Krista Stevens's Reviews > Mourning Diary

Mourning Diary by Roland Barthes
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's review
Jul 14, 2011

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bookshelves: grief, non-fiction, memoir

Barthes, a French philosopher, writes some raw and compelling lines about the death of his mother. These were not meant for publication (much like Hammarskjold's Markings), but his aphorisms are still eloquent and ring true. Having said that, Barthes' writing isn't exactly approachable, example "Indeterminacy of the senses" - What? Also, Barthes' has no faith to comfort him. The writing is pretty desolate.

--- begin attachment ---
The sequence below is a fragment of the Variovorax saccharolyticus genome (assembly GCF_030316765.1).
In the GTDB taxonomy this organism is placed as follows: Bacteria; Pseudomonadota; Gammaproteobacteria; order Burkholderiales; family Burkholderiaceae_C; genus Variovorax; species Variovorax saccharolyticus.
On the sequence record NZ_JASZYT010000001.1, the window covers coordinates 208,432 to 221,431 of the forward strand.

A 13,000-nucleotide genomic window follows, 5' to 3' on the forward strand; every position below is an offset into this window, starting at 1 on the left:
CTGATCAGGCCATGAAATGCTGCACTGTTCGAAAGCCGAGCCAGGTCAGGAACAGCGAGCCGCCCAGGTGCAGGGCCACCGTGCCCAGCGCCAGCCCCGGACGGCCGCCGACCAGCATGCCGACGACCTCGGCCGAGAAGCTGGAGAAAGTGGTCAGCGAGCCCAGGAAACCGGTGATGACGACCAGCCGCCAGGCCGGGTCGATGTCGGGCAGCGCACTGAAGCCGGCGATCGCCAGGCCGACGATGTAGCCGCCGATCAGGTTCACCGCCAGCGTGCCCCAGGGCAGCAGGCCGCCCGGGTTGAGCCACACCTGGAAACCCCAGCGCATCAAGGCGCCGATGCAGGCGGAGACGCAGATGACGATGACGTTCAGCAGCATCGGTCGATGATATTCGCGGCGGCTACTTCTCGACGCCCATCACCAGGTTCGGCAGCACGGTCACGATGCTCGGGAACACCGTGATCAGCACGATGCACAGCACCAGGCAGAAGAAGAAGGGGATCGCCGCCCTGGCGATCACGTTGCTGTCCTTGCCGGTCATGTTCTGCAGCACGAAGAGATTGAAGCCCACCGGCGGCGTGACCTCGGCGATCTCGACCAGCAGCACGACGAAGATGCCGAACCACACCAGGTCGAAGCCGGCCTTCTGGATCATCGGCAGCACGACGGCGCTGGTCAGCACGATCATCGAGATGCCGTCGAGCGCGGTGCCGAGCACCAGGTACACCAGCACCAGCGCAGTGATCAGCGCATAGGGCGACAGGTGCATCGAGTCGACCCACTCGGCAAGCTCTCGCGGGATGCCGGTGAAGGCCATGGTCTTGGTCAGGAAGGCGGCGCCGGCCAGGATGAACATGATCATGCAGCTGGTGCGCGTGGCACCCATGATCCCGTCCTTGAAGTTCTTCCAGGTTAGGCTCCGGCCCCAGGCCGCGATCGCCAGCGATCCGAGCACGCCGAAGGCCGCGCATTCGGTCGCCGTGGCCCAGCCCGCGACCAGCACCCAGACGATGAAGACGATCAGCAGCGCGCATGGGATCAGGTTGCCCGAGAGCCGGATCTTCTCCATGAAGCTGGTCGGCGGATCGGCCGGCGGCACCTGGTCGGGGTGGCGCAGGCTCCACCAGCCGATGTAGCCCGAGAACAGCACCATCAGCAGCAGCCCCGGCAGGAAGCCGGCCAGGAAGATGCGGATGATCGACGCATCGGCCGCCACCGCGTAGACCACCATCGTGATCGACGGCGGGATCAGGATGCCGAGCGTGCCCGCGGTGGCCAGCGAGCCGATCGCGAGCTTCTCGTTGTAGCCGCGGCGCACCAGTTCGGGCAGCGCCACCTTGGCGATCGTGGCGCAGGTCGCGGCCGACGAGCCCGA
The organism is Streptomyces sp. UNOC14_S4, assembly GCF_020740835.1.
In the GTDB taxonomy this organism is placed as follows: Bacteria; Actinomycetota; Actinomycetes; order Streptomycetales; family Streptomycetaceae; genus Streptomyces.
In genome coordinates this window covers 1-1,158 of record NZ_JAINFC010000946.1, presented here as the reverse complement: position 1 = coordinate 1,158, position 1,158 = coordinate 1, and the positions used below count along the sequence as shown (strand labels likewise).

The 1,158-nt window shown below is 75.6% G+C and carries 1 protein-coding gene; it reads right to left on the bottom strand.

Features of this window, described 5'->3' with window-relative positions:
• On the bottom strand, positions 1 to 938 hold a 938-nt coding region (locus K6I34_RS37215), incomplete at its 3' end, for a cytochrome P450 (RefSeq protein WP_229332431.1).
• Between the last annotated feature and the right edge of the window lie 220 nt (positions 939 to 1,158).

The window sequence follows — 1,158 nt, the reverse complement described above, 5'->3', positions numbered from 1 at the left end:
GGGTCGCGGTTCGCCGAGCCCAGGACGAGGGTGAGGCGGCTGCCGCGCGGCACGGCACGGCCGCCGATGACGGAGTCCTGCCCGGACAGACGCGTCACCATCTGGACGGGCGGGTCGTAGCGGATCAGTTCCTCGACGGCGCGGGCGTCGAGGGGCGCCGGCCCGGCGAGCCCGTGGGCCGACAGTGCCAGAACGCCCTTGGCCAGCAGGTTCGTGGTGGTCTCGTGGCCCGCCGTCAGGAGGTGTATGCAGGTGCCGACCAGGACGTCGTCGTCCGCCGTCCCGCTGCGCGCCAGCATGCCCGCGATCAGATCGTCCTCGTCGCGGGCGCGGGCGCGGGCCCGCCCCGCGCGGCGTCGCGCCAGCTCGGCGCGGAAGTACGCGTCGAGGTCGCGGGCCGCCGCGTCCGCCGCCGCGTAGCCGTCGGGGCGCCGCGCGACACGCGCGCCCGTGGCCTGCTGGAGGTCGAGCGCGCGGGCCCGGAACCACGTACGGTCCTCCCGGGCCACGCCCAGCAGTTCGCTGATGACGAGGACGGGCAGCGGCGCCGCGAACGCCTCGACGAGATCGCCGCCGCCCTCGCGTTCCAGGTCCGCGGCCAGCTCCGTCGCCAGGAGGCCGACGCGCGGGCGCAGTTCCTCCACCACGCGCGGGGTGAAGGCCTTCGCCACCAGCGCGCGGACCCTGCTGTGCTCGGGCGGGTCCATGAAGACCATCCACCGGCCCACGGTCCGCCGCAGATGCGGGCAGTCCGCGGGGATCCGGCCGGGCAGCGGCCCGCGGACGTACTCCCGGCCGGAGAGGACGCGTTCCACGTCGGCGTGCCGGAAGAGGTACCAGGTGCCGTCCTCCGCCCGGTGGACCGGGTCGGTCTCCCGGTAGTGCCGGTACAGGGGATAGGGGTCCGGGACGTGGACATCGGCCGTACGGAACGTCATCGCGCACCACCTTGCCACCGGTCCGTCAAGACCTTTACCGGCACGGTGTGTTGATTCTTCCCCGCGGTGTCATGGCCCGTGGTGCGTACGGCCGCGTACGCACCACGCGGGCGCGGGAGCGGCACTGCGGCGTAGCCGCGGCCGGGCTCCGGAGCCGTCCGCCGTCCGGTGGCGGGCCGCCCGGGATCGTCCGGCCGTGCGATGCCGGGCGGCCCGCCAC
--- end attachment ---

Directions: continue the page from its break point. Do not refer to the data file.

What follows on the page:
Here are my golden lines:

*I know now that my mourning will be chaotic.
*What I find utterly terrifying is mourning's discontinuous character.
*To whom could I put this question (with any hope of an answer)? Does being able to live without someone you loved mean you loved her less than you thought...?
*In the darkest part of this silent Sunday morning. Now gradually rises within me the grim (desperate) theme: from now on, what meaning can my life have?
*Each of us has his own rhythm of suffering.
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